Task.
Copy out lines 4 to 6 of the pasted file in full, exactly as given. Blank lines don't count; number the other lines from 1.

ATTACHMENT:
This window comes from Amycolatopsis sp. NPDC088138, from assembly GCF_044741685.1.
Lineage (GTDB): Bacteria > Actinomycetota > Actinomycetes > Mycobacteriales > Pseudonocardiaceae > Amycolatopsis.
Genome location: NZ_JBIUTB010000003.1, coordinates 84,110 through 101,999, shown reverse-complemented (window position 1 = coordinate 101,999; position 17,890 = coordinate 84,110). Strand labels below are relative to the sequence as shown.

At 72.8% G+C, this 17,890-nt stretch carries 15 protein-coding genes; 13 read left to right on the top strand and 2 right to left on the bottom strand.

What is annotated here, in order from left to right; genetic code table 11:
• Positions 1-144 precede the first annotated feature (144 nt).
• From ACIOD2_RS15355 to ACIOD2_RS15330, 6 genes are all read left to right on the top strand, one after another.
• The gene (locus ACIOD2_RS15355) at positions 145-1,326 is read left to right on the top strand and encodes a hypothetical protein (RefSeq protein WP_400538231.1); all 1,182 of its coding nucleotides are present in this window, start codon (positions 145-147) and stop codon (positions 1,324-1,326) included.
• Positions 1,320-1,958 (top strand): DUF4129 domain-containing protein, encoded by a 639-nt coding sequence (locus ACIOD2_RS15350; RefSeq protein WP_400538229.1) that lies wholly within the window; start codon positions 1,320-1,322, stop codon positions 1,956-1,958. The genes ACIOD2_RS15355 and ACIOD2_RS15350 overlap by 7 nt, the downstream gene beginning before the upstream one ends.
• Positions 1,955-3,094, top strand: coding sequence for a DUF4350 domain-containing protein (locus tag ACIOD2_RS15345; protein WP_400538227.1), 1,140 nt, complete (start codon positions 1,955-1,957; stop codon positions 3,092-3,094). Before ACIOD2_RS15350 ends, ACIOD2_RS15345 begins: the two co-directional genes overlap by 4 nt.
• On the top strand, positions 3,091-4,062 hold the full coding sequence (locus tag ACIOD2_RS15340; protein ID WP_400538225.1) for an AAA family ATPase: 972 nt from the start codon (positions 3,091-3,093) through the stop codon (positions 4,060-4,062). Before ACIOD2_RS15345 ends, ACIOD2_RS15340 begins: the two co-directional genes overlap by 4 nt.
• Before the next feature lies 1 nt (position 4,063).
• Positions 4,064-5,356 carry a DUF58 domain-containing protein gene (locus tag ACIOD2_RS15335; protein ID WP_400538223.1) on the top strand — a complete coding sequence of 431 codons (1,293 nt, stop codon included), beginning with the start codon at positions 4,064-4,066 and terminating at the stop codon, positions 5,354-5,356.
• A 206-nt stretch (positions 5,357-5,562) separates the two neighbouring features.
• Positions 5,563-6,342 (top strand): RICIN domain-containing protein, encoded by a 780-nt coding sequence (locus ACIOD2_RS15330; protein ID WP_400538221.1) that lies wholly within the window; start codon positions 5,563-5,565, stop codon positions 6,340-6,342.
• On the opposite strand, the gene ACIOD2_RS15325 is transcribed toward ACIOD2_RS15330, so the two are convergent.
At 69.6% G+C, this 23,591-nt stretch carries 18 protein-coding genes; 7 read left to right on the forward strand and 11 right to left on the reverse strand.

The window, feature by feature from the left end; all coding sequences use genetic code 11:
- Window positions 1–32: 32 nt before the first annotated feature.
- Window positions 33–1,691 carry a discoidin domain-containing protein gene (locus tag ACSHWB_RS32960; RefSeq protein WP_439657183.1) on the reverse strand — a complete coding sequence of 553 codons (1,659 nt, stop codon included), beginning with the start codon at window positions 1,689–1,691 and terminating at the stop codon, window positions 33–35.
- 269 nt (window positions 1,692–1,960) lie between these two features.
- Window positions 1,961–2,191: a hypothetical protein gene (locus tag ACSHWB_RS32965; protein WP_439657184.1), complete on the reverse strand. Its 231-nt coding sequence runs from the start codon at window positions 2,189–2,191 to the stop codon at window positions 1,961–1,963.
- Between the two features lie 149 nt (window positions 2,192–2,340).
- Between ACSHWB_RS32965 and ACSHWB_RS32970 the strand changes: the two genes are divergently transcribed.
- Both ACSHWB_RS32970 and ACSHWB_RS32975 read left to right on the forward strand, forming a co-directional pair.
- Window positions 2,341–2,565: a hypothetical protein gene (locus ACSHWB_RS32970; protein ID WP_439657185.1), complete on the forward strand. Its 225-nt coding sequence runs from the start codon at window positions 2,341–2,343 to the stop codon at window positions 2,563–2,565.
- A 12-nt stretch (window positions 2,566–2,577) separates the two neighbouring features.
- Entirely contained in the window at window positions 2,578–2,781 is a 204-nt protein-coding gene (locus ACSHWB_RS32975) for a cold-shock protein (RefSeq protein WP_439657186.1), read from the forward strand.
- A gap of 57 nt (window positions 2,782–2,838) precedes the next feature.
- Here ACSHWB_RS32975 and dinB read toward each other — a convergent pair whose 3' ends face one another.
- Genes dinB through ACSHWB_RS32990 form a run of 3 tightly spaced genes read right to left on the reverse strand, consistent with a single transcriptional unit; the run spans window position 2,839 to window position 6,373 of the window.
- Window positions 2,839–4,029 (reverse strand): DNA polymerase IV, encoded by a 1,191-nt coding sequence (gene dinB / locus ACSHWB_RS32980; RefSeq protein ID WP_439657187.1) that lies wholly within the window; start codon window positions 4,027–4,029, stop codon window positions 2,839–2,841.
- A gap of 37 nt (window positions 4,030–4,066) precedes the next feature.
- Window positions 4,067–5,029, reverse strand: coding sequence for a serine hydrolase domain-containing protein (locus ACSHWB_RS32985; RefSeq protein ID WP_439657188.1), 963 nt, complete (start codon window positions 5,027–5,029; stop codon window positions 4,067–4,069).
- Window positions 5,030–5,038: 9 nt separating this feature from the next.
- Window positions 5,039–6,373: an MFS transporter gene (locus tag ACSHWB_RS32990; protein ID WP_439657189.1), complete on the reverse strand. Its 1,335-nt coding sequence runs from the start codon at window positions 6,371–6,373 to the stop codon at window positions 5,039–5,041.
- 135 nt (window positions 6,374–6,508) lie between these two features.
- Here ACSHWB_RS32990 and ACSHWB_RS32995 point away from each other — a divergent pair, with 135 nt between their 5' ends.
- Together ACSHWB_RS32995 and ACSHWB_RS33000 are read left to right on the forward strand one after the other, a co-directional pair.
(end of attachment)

At 72.8% G+C, this 17,890-nt stretch carries 15 protein-coding genes; 13 read left to right on the top strand and 2 right to left on the bottom strand.

What is annotated here, in order from left to right; genetic code table 11:
• Positions 1-144 precede the first annotated feature (144 nt).